A mate of mine who flies choppers for Victoria’s Country Fire Authority every summer is getting sick of it. Spending weeks on 24 hour reserve, away from home, then spending each flying hour bounced around hot, smoky skies, in teeth-busting turbulence, using every once of his twenty five year flying skills to dangle the bucket into ever-dwindling dams, whilst the rotor blades trim the leaves off surrounding trees, as he tries to save houses from advancing fires.

So what happens when he hangs up his Raybans and David Clark headset? We’re so short of experienced Pilots.

The thought of each bushfire season getting longer and hotter leads many to despair. The aging volunteer force struggling to keep private property protected, while the public forests are defended mainly by holidaying uni students, doesn’t bode well for the future.

Whenever Melbourne has one of those February days, with the hot north winds that drive the humidity down and temperature up, those of us touched by Ash Wednesday 1983 feel uneasy.

The winds that took the fire east were forecast to bring the fire to the tiny hamlet of Cockatoo in a matter of hours. What was subsequently learnt from that fire was that, when big enough, the fire creates its own wind, sucking the oxygen ahead and all moisture from the trees in front of it, accelerating its progress. The oil in the eucalyptus trees actually explodes in horrifying crown fires. Instead of hours, the fire was upon the townspeople in twenty minutes, evaporating 307 buildings and six lives.

A year after the fire I interviewed veteran journalist Mike Edmonds, who, covering the more-deadly Beaconsfield fire, jumped a ride on a fire truck and was first on the scene of the fire fighters who perished when caught in the blaze. Asking him how my interview would effect him, he went quiet, then softly said he probably wouldn’t sleep for three nights.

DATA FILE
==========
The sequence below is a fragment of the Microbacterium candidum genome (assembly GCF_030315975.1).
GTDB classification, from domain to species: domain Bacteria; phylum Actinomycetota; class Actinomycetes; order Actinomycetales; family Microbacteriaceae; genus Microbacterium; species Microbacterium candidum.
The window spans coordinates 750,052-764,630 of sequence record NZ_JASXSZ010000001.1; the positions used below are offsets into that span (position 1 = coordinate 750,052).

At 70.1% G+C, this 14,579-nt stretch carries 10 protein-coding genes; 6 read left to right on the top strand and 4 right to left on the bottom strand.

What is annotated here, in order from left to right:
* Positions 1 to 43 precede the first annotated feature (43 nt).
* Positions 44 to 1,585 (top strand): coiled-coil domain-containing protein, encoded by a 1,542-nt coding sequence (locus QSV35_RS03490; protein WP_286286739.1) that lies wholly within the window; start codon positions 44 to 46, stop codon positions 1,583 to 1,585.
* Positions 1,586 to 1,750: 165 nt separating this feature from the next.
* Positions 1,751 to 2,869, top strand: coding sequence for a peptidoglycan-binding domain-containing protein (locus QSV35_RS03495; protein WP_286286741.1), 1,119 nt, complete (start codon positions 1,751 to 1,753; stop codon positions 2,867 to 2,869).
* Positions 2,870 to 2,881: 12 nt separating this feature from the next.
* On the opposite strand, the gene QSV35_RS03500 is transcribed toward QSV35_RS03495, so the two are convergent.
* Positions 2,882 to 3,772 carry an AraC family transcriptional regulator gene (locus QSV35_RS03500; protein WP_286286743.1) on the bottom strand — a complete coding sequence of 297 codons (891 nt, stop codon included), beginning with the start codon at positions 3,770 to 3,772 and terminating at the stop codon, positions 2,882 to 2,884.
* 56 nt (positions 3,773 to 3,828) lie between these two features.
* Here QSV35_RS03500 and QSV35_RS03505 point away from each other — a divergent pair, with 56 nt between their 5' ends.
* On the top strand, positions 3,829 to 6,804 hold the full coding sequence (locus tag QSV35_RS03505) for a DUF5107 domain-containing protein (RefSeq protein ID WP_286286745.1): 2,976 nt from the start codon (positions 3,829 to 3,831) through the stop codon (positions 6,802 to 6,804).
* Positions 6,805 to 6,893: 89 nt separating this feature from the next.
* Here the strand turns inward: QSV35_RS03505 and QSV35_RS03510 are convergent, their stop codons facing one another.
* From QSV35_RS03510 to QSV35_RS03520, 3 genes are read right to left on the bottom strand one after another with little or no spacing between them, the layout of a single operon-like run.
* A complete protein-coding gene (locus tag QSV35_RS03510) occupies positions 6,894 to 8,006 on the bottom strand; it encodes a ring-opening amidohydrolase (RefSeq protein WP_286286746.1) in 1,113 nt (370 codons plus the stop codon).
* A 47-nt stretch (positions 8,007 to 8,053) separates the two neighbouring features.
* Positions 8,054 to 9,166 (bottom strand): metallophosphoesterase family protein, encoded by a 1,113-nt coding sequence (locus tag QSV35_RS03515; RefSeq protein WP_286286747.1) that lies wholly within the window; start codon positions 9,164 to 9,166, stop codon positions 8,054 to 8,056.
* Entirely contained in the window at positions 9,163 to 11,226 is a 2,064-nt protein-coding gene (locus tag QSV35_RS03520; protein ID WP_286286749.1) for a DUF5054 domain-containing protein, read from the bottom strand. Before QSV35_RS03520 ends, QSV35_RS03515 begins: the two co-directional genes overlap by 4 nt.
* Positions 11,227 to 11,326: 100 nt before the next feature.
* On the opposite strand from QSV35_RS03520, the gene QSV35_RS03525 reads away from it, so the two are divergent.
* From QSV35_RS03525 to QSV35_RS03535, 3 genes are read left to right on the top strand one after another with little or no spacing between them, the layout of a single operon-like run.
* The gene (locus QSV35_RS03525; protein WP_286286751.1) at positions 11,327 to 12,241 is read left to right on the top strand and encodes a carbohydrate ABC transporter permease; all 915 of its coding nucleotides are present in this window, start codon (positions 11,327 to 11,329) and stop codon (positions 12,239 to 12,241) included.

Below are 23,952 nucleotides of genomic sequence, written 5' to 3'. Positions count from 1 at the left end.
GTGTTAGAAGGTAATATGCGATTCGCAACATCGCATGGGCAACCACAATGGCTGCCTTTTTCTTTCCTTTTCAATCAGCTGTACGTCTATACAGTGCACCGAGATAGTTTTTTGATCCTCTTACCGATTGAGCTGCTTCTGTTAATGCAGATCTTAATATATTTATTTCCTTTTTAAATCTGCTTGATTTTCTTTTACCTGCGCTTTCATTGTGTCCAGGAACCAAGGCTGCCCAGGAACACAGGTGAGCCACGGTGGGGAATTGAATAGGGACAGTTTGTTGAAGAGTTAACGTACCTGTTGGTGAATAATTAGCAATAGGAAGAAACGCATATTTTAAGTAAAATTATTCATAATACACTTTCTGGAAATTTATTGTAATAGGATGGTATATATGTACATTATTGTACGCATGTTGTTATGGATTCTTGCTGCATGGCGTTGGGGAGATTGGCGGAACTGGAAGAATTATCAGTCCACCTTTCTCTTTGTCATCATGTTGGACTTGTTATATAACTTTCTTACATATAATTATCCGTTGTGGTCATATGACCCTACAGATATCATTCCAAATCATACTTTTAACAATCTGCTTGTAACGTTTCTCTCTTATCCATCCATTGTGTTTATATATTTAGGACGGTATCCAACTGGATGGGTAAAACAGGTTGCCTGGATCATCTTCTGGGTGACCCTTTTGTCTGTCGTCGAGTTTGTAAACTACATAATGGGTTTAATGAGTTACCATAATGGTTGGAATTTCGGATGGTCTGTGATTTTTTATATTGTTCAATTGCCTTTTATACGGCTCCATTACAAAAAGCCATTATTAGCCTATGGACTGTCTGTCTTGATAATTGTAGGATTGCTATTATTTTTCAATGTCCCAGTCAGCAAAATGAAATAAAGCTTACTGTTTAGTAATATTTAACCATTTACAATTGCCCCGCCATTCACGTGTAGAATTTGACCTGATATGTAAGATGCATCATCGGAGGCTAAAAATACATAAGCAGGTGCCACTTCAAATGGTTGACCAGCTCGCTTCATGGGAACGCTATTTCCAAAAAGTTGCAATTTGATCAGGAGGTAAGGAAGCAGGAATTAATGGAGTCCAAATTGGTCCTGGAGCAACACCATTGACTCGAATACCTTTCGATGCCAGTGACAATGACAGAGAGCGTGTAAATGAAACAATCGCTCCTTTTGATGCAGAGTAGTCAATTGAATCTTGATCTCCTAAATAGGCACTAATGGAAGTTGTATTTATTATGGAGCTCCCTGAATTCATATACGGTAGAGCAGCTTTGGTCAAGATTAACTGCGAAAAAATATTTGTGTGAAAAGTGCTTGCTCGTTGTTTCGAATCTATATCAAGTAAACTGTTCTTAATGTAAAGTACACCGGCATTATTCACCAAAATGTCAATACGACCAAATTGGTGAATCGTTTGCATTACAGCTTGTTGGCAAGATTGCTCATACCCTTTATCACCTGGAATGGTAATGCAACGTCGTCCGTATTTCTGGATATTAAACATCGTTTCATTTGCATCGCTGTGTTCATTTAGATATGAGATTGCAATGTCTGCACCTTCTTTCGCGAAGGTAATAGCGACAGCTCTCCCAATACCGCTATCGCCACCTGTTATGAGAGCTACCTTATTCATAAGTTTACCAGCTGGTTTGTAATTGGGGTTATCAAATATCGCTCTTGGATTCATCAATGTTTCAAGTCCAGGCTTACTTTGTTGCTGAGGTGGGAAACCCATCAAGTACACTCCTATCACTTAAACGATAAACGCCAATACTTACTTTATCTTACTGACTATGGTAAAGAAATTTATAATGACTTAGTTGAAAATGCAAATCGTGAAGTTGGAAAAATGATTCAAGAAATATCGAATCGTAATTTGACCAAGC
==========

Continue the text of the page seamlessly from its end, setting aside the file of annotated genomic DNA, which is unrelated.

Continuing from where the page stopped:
Imagining a world where Ash Wednesday fires are commonplace is just one aspect that makes you think that the problems of global warming can seem insurmountable. Coupled with the tipping point that is Peak Oil, it can leave you wondering what hope is left.

And then you think about the human spirit, and how ordinary people can make a difference, and you think that maybe, we’ll get thru these challenges.

It seems like yesterday that I discovered that, when faced with tragedy, normal people can step up and make a difference.

David, the ex-cop Private Detective who was a regular on the afternoon show and I were standing outside radio 3AW the day after Ash Wednesday. Our job was to sort the thronging public who had come in response to the station’s public call for cash, clothing and food.

In the irony that is nature, the cool change that had quenched the fires had brought a stiff cold south westerly, and the fires’ refugees were freezing, most having lost all their clothes along with their houses.

A white van pulled-up and the Hilton Hotel’s Manager flung open the door to reveal hundreds of expensive woolen blankets, one taken from each room, to be given to the survivors on the proviso that no-one ever knew where they came from. A request never broken until now.

And then the thing that, when looking down from my cockpit even now, gives me goose bumps everytime I recall it, and makes me think that, when pressed, the human spirit can achieve anything.

A young mother, in an aqua windcheater, dirty jeans and bare feet came down LaTrobe street with a tiny girl at her side who was carrying a much-loved soft doll. The mother was tightly holding a crunched-up ten dollar bill and a can of bake beans.

We took the food and sent her inside to reception to pay the money and get a receipt. Over a million dollars cash came in the front door that day.

They walked back up the street, then stopped. The daughter pulled her mother low and whispered something to her.

She then left her Mum standing there, walked back to us, handed David her doll to give to a bushfire victim, turned, and walked back to join her mother. Two tough blokes, and we couldn’t speak.

No matter what nature has to throw at us, it’s the human response that stops you in your tracks,
every time.

Elvis Skycrane

Story 1.  DUBAI:  Centre Of The World
Dubai - centre of the new world
Story 2.  THE U.K.  End Of The Empire
BBC Radio 4 killed it's Opening Theme and the Empire
Story 4.  BA 777 Crash Initial Reaction
24 hours after a double-engine failure, why are 777s still flying?